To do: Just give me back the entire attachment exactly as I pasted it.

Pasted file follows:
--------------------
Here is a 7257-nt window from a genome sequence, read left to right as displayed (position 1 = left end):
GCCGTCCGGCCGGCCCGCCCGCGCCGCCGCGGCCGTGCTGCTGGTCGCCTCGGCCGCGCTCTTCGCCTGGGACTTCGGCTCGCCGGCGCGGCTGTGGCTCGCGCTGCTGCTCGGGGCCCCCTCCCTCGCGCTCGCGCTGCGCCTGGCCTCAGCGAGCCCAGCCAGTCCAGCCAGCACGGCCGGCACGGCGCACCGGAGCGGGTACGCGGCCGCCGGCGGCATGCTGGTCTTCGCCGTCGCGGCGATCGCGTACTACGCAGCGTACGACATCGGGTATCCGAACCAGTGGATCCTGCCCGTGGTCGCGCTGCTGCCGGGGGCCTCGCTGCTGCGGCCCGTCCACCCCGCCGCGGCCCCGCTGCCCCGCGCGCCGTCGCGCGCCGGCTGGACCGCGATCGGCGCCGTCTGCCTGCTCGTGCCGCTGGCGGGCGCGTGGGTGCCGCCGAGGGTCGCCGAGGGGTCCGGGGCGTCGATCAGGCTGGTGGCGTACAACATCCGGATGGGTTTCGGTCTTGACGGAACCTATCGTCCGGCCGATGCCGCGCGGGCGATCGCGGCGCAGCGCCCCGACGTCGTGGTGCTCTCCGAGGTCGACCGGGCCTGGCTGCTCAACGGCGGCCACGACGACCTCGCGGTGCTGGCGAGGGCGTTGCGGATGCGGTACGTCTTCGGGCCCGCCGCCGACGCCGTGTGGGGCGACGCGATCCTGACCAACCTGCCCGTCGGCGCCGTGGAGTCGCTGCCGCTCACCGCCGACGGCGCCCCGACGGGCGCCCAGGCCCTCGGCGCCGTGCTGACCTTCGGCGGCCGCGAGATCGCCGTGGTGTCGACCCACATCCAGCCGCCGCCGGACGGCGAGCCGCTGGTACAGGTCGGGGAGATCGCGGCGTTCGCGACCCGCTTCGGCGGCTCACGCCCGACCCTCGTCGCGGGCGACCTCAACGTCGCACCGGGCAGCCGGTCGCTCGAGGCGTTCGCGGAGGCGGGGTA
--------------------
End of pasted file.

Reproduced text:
Here is a 7257-nt window from a genome sequence, read left to right as displayed (position 1 = left end):
GCCGTCCGGCCGGCCCGCCCGCGCCGCCGCGGCCGTGCTGCTGGTCGCCTCGGCCGCGCTCTTCGCCTGGGACTTCGGCTCGCCGGCGCGGCTGTGGCTCGCGCTGCTGCTCGGGGCCCCCTCCCTCGCGCTCGCGCTGCGCCTGGCCTCAGCGAGCCCAGCCAGTCCAGCCAGCACGGCCGGCACGGCGCACCGGAGCGGGTACGCGGCCGCCGGCGGCATGCTGGTCTTCGCCGTCGCGGCGATCGCGTACTACGCAGCGTACGACATCGGGTATCCGAACCAGTGGATCCTGCCCGTGGTCGCGCTGCTGCCGGGGGCCTCGCTGCTGCGGCCCGTCCACCCCGCCGCGGCCCCGCTGCCCCGCGCGCCGTCGCGCGCCGGCTGGACCGCGATCGGCGCCGTCTGCCTGCTCGTGCCGCTGGCGGGCGCGTGGGTGCCGCCGAGGGTCGCCGAGGGGTCCGGGGCGTCGATCAGGCTGGTGGCGTACAACATCCGGATGGGTTTCGGTCTTGACGGAACCTATCGTCCGGCCGATGCCGCGCGGGCGATCGCGGCGCAGCGCCCCGACGTCGTGGTGCTCTCCGAGGTCGACCGGGCCTGGCTGCTCAACGGCGGCCACGACGACCTCGCGGTGCTGGCGAGGGCGTTGCGGATGCGGTACGTCTTCGGGCCCGCCGCCGACGCCGTGTGGGGCGACGCGATCCTGACCAACCTGCCCGTCGGCGCCGTGGAGTCGCTGCCGCTCACCGCCGACGGCGCCCCGACGGGCGCCCAGGCCCTCGGCGCCGTGCTGACCTTCGGCGGCCGCGAGATCGCCGTGGTGTCGACCCACATCCAGCCGCCGCCGGACGGCGAGCCGCTGGTACAGGTCGGGGAGATCGCGGCGTTCGCGACCCGCTTCGGCGGCTCACGCCCGACCCTCGTCGCGGGCGACCTCAACGTCGCACCGGGCAGCCGGTCGCTCGAGGCGTTCGCGGAGGCGGGGTA